Quote Origin: I Don’t Think the Human Race Will Survive the Next Thousand Years, Unless We Spread Into Space

Stephen Hawking? Alvin Toffler? David Deutsch? Apocryphal?

Earth viewed from Apollo 17

Question for Quote Investigator: Humankind currently inhabits only one small fragile planet, and the perils on Earth continue to grow. A prominent physicist once insisted that humankind must expand into space in order to survive the next thousand years.

I am not sure of the exact phrasing. Would you please help me to determine the name of the physicist and the phrasing employed for this warning?

Reply from Quote Investigator: In 2001 “The Daily Telegraph” of London published an interview with cosmologist Stephen Hawking. He was asked about the threats facing humanity. Boldface added to excerpts by QI:1

“… in the long term, I am more worried about biology. Nuclear weapons need large facilities, but genetic engineering can be done in a small lab. You can’t regulate every lab in the world.

“The danger is that either by accident or design, we create a virus that destroys us. I don’t think the human race will survive the next thousand years, unless we spread into space. There are too many accidents that can befall life on a single planet.”

Below are additional selected citations in chronological order.

Futurist Alvin Toffler became well-known after he published the book “Future Shock” in 1970. Toffler delivered a speech at McGill University the following year, and “The Montreal Star” printed a remark from him suggesting that advances in biological science were perilous. Toffler referred to cloning instead of viruses:2

“Scientists are probably more worried about biology than about nuclear bombs — and with good reason.” (One of the frightening possibilities on the horizon in biology is cloning — the ability, without mating, to produce genetic carbon copies of a person. There could be 100 Einsteins — or 1,000 Hitlers.)

In 2002 Michael White and John Gribbin published an updated edition of the biography “Stephen Hawking: A Life in Science”. The authors referred to the quotation:3

Following the tragedy of September 11th, and as fears of biological attack swept across America, Hawking was reported as saying: ‘I don’t think the human race will survive the next 1,000 years unless we spread into space. There are too many accidents that can befall life on a single planet.’

In 2010 the website “Big Think” published an interview with Stephen Hawking in which he reiterated his belief that humankind must become an interplanetary species:4

So, according to famed theoretical physicist Stephen Hawking, it’s time to free ourselves from Mother Earth. “I believe that the long-term future of the human race must be in space,” Hawking tells Big Think. “It will be difficult enough to avoid disaster on planet Earth in the next hundred years, let alone the next thousand, or million. The human race shouldn’t have all its eggs in one basket, or on one planet. Let’s hope we can avoid dropping the basket until we have spread the load.”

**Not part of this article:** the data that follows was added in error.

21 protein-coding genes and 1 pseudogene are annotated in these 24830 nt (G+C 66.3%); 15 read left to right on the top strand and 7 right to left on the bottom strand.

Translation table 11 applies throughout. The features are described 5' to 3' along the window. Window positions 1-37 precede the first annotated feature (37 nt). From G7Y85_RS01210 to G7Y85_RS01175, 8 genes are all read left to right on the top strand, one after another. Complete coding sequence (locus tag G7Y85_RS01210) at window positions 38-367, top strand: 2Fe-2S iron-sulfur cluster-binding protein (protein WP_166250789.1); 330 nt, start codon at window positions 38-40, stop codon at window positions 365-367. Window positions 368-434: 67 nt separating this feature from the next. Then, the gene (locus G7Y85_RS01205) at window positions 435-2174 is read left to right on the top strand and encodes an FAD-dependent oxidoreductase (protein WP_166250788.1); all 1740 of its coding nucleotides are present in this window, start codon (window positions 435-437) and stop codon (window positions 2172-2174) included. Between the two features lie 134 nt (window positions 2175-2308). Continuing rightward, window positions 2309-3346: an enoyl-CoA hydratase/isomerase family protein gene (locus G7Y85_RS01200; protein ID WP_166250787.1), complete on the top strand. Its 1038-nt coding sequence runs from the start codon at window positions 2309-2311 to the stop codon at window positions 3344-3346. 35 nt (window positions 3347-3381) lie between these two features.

In 2011 physicist David Deutsch published “The Beginning of Infinity: Explanations That Transform the World” which included the following passage:5

As Hawking has said:
I don’t think the human race will survive the next thousand years, unless we spread into space. There are too many accidents that can befall life on a single planet. But I’m an optimist. We will reach out to the stars.
Daily Telegraph, 16 October 2001

In conclusion, Stephen Hawking deserves credit for the remark he made during an interview published in “The Daily Telegraph” in 2001. He made a similar point in 2010 during an interview published on the “Big Think” website.

Image Notes: Earth as seen by the Apollo 17 crew. Image obtained from the official website nasa.gov.

Acknowledgement: QI saw this quotation in David Deutsch’s book which led him to formulate this question and perform this exploration.

  1. 2001 October 16, The Daily Telegraph, Colonies in space may be only hope, says Hawking by Roger Highfield (Science Editor), Quote Page 1, Column 3, London, England. (Newspapers_com) ↩︎
  2. 1971 October 4, The Montreal Star, Bits from the book, Quote Page 21, Column 5, Montreal, Quebec, Canada. (Newspapers_com) ↩︎
  3. 2003 (2002 Copyright), Stephen Hawking: A Life in Science by Michael White and John Gribbin, New Updated
    Edition, Chapter 18: Stephen Hawking Superstar, Quote Page 344, Abacus: An
    Imprint of Time Warner Books UK, London. (Verified with scans) ↩︎
  4. Website: Big Think, Date: July 27, 2010, Article: #5: Stephen Hawking’s Warning: Abandon Earth—Or Face Extinction, Author: bigthinkeditor, Publisher: Big Think is owned by Freethink Media. (Accessed bigthink.com on October 26, 2023) link ↩︎
  5. 2011, The Beginning of Infinity: Explanations That Transform the World by David Deutsch, Chapter 3: The Spark, Quote Page 63, Viking: Penguin Group, New York. (Verified with scans) ↩︎
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